• Advising and mentoring
  • Gaps in LIS curriculum: critical theory, technical competencies
  • Administrative transparency
  • Information ethics
  • Reflections on online education
  • Pre-professional experience and opportunities
  • Costs and funding
  • Required courses
  • Career placement
  • Dual degrees and specializations

If you are a current LIS student, recent graduate, or scholar of LIS education or diversity in LIS, we would be ecstatic to have you participate. One of the main objectives of the symposium is to simply have a centralized space to look at LIS education more critically. But it is also worth noting that a larger goal of the symposium is to facilitate the creation of a deliverable. While it isn’t clear what form the deliverable will take, we know it will be important to have a summative document or declaration from participants that informs LIS schools and ALA of what was discussed and how students are addressing these issues. We hope that this will only be the first conversation/ step in this imperative discussion for the future of librarianship.

*The ideas here are my own and do not formally represent the Symposium on LIS Education’s Planning Committee. Conversely, I can’t take credit for thinking of this innovative event. I’d like to thank Madison Sullivan for asking me to help bring her idea to life and for rounding up a group of dedicated and passionate LIS students to work with on the planning committee.

New Academic Librarian On The Road

This post is coming to you live from the McCarran Airport in warm and dry Las Vegas Nevada. I imagine many of you know why I am here, but for those of you that don’t, the annual ALA meeting is here, concluding mid-week.

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But ALA was not my primary motivation to come to Vegas. I came for the annual RBMS preconference. I presented my first paper at this conference, and it was my first time to RBMS as well. Before I continue, want to tell you that if you are interested in or involved with rare books or manuscripts in your job, this is the place to be. Great people, great research being shared and plenty of coffee! If you’re already an ACRL member, the pricing hurdle is not onerous at all, so think about joining!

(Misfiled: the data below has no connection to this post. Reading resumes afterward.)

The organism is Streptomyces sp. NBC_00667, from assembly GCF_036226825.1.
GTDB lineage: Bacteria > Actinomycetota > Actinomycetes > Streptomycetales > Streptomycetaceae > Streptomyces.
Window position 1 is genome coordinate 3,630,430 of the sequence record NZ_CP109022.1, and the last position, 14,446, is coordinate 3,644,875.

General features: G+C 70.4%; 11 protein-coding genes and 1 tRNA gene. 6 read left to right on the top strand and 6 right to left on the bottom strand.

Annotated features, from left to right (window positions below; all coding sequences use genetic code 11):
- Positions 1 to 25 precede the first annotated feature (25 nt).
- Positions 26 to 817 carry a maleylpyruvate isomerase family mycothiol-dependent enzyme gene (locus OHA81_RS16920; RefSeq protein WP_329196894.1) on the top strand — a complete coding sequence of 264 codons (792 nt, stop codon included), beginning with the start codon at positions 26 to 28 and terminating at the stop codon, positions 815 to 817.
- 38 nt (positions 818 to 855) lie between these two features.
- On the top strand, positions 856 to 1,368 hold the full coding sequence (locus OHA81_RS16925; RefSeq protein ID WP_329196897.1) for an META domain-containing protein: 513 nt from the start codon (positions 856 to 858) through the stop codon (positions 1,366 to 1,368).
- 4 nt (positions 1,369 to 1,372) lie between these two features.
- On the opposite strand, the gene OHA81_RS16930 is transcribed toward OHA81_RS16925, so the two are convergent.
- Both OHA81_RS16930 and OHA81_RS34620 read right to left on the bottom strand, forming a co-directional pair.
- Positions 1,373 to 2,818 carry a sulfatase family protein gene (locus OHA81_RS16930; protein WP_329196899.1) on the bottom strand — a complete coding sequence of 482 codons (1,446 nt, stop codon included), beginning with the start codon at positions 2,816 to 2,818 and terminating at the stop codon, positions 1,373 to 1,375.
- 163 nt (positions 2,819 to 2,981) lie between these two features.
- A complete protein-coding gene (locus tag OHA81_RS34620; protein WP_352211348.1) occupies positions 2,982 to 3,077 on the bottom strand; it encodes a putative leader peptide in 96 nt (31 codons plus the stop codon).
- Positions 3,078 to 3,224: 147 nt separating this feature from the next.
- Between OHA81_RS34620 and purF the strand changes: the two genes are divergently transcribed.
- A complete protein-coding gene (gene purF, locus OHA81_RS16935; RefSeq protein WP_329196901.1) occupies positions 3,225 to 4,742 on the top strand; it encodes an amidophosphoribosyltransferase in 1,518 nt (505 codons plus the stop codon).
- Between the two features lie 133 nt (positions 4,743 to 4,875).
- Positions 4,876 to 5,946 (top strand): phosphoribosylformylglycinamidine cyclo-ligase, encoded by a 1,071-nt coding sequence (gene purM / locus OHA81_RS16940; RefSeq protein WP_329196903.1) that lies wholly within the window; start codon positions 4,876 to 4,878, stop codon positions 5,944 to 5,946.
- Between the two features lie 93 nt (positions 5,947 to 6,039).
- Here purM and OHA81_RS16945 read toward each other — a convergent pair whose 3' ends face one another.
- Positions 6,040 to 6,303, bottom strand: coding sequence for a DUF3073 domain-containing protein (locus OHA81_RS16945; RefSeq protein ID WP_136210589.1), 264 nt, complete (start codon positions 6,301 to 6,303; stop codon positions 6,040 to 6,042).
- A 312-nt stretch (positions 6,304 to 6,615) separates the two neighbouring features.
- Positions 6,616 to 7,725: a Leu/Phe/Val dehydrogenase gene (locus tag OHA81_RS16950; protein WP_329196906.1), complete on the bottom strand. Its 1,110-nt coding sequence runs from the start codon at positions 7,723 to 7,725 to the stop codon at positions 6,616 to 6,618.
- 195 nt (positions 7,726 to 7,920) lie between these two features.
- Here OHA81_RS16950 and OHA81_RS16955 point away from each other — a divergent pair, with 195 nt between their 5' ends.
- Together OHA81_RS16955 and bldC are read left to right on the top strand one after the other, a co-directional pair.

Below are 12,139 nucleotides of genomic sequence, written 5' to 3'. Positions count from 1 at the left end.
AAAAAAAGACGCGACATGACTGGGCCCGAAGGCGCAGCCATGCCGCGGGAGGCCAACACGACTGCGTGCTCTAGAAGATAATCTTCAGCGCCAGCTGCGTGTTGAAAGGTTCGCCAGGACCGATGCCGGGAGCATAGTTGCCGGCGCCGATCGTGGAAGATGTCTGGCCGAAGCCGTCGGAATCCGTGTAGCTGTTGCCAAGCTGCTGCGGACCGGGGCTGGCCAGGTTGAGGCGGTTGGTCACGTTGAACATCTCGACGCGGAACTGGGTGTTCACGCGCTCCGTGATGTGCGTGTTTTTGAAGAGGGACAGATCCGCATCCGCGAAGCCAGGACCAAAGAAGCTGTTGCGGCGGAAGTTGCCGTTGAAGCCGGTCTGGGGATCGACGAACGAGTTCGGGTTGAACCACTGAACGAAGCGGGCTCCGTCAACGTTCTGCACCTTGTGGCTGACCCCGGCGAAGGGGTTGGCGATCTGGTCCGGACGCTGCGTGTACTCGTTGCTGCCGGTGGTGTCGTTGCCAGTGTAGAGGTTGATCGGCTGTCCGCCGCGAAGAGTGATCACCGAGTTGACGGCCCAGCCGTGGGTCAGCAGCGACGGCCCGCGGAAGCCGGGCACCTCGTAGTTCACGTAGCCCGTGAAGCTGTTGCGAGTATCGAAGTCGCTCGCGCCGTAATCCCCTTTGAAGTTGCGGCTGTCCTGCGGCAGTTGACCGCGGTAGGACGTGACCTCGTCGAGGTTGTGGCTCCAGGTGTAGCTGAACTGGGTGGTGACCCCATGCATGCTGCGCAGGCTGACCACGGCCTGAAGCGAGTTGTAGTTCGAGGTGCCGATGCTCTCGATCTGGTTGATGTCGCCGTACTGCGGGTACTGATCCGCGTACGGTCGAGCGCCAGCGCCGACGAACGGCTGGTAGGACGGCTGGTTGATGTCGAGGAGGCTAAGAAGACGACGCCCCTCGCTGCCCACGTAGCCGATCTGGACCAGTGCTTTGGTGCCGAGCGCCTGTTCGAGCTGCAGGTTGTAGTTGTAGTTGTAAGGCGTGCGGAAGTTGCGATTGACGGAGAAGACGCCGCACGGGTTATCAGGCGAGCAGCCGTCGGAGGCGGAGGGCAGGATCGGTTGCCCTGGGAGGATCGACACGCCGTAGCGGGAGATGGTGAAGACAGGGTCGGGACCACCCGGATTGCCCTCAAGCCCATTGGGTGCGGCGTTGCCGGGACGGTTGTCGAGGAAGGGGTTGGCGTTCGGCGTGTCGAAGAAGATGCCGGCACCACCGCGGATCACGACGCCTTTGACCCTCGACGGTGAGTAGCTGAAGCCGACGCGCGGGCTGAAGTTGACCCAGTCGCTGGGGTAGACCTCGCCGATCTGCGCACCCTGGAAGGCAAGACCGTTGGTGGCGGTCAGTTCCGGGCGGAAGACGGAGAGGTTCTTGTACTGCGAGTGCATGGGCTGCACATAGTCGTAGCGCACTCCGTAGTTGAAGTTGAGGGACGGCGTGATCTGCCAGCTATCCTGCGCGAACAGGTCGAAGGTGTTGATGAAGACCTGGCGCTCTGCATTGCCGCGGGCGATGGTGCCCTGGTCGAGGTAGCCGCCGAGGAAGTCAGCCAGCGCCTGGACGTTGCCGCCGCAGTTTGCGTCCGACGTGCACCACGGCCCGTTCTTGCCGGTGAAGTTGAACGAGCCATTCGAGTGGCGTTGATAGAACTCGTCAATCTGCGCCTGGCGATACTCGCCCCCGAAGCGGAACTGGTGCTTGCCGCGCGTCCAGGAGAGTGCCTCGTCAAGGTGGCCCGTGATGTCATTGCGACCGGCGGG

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Anyhow, I have a suspicion that many librarians are at least somewhat introspective and find new social situations a bit challenging – I certainly do! That said, this was the most at-ease I’ve ever felt at a conference, and I was a first-time attendee. For me as a new academic librarian three things were especially useful in meeting people and making the most of the conference.

First, remember that everyone at the conference is in the same social boat, so to speak. Conferences are filled with people who don’t know others at the conference, and hope to meet some great people. Of course, some folks have contacts and colleagues already made at the conference as they might be long time members of the organization and longtime attendees. That said, everyone at the conference is happy to meet new people, and the typical social rules regarding new situations are relaxed. Go introduce yourself and find a mutual connection.

Second, twitter! Twitter as a professional and social network has been invaluable to me! It’s so much easier to talk to new people when you already have a connection online. I was a bit humbled to have several people approach me at the conference and say “I know you from twitter!” Indeed, we even had a tweet up at RBMS with about thirty (of 400 or so) attendees. It was so great to see these folks meeting another and solidifying connections made online. Janine Veazue said it best, and appropriately, in a tweet:

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Third, jump in. Simply because you are a first-time attendee doesn’t mean your voice and work is not valuable. There is so much work done at conferences that listening to what is going on and attending open conference meetings that are of interest is a great way to start giving back, even during your first conference! Alternatively, think about presenting at the conference. I was honored to present with Sarah Burke Cahalan about research we are doing on a botanical artist who lived in the Ozarks.

My bonus tip to conclude is reach out to the folks you met at the conference. Drop them an email and follow up with things that were of interest or just say hello. Solidifying those connections is key to a rich professional network – and it will make your next conference even better. As this has been a photo-heavy post, let me close with a photo at the RBMS reception of two great colleagues who I knew from twitter, but met in-person at the conference, Sarah Burke Cahalan and Anna-Sophia Zingarelli-Sweet: